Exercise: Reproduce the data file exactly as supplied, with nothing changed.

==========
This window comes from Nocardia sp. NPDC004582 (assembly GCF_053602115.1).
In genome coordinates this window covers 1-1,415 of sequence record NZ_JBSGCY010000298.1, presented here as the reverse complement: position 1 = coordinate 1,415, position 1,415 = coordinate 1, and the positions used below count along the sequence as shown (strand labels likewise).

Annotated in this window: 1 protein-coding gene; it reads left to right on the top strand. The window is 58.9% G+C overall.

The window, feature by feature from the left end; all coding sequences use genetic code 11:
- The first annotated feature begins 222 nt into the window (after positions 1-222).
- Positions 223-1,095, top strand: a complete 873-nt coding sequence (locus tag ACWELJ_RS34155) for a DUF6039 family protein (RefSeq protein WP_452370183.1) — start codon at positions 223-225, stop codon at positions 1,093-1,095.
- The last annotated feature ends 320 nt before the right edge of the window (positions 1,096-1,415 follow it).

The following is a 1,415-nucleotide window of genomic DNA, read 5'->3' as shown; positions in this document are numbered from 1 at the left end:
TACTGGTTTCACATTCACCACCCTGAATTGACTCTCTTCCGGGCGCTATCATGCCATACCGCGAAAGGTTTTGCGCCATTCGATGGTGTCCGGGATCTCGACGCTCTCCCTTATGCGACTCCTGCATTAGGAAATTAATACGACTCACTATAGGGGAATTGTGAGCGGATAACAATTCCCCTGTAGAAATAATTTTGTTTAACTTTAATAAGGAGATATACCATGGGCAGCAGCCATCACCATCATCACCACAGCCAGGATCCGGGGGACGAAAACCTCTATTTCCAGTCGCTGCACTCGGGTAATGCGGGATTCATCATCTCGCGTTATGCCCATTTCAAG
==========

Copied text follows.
This window comes from Nocardia sp. NPDC004582 (assembly GCF_053602115.1).
In genome coordinates this window covers 1-1,415 of sequence record NZ_JBSGCY010000298.1, presented here as the reverse complement: position 1 = coordinate 1,415, position 1,415 = coordinate 1, and the positions used below count along the sequence as shown (strand labels likewise).

Annotated in this window: 1 protein-coding gene; it reads left to right on the top strand. The window is 58.9% G+C overall.

The window, feature by feature from the left end; all coding sequences use genetic code 11:
- The first annotated feature begins 222 nt into the window (after positions 1-222).
- Positions 223-1,095, top strand: a complete 873-nt coding sequence (locus tag ACWELJ_RS34155) for a DUF6039 family protein (RefSeq protein WP_452370183.1) — start codon at positions 223-225, stop codon at positions 1,093-1,095.
- The last annotated feature ends 320 nt before the right edge of the window (positions 1,096-1,415 follow it).

The following is a 1,415-nucleotide window of genomic DNA, read 5'->3' as shown; positions in this document are numbered from 1 at the left end:
TACTGGTTTCACATTCACCACCCTGAATTGACTCTCTTCCGGGCGCTATCATGCCATACCGCGAAAGGTTTTGCGCCATTCGATGGTGTCCGGGATCTCGACGCTCTCCCTTATGCGACTCCTGCATTAGGAAATTAATACGACTCACTATAGGGGAATTGTGAGCGGATAACAATTCCCCTGTAGAAATAATTTTGTTTAACTTTAATAAGGAGATATACCATGGGCAGCAGCCATCACCATCATCACCACAGCCAGGATCCGGGGGACGAAAACCTCTATTTCCAGTCGCTGCACTCGGGTAATGCGGGATTCATCATCTCGCGTTATGCCCATTTCAAG